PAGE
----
Plymouth is marking 80 years since air raids devastated the city during the Blitz in 1941.
The Blitz was a heavy period of bombing on the UK by Nazi Germany's Luftwaffe during World War Two, which started in mid-1940 and continued until the following May.
The first bombs fell on Plymouth on 6 July 1940, with the city's naval base and docks making it a major target.
However, the heaviest instances of bombing on the area took place on 20 and 21 March, and then 21, 22, 23, 28 and 29 April 1941, with 900 people killed and 40,000 made homeless over seven nights.
Various events are being held in Plymouth on Saturday, to commemorate the first night of the heavy attacks.
Dr Harry Bennett, Associate Professor Plymouth University, said those working at the naval base at the time would have seen "a sea of fire".
"A city, the heart of which was burning," he said.
"People for miles around could see the reflections upon the cloud and they wondered what's happening to Plymouth.
"Well, people at the naval base could see the terrible destruction that was being wrought out there in the city.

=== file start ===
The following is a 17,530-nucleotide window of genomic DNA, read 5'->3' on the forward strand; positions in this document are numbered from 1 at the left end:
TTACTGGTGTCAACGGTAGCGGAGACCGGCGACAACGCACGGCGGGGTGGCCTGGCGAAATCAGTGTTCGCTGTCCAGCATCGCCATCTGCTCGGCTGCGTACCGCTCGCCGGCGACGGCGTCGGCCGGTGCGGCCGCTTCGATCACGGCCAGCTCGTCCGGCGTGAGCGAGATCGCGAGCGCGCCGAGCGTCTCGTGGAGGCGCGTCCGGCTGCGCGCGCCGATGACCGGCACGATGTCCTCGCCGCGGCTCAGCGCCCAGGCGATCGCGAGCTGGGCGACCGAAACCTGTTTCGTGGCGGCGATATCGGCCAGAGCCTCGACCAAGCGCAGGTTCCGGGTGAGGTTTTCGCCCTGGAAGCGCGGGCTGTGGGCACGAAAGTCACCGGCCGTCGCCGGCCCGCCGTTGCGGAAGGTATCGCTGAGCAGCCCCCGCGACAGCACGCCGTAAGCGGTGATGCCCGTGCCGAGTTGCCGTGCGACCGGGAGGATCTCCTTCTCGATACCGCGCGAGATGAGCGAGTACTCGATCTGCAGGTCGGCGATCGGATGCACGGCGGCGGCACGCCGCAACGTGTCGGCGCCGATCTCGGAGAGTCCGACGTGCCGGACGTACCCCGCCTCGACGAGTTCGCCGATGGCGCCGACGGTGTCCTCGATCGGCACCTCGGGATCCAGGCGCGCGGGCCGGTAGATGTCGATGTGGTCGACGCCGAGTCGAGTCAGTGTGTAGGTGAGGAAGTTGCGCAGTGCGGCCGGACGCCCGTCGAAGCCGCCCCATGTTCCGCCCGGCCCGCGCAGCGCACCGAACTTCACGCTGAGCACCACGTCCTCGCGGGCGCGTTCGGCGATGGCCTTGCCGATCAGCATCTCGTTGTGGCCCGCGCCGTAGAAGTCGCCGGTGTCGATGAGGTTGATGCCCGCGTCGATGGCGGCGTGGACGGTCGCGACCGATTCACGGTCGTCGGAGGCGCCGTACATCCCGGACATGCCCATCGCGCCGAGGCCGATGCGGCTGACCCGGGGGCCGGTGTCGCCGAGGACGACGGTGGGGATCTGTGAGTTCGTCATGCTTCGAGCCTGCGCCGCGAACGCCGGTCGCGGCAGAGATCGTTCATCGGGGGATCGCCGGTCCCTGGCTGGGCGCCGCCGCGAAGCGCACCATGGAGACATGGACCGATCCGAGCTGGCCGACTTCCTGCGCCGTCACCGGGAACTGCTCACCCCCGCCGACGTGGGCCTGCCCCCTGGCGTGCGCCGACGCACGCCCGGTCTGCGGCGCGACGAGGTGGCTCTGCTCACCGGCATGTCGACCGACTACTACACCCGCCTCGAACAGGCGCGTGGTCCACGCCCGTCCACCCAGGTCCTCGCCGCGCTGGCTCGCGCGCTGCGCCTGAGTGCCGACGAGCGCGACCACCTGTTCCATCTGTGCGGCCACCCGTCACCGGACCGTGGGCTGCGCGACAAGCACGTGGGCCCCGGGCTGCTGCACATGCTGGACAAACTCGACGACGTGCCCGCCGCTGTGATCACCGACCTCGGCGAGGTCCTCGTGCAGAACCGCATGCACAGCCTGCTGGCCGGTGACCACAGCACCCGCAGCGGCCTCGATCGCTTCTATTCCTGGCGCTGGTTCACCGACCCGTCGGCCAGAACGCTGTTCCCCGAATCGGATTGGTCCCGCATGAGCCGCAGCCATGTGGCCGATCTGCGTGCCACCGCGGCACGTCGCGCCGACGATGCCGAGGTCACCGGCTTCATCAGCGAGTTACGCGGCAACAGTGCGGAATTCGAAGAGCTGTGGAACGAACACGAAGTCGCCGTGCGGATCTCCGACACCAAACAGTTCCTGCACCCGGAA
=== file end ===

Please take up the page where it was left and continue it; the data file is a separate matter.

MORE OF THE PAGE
"Raids that would leave hundreds dead."
London aside, Plymouth was one of the most heavily bombed cities in the country.
More than 200,000 incendiary bombs were dropped on the city, along with more than 6,600 high explosive bombs.
Dr Bennett said the 80th anniversary of such events, also including Dunkirk and the Battle of Britain, will be one of the last with a "significant number of people" who can remember them.
"This is a period that is literally passing from human history into book history, and that makes me quite sad in a number of ways because you think about the people that we're losing and we're losing those memories," he said.
"The people who could remember looking out upon a burning city in 1941 and what it actually meant to them.
"The people who in the post-war period lived in the bomb sites, quite literally played in the bomb sites, and who helped to rebuild a city like Plymouth into the glory that it is today," he added.
According to Plymouth City Council figures, 3,754 homes were destroyed and 1,174 civilians were killed between the first bombs on 6 July 1940 and 30 April 1944.
However, Dr Bennett said Plymouth must be regarded as a "modern miracle of post-war design".
"We have to regard it as such because it actually works," he said.
"But in terms of what you see [now], you're looking at the ghostly reminders of a few buildings left over from that period which speak of a city which effectively disappeared in 1941."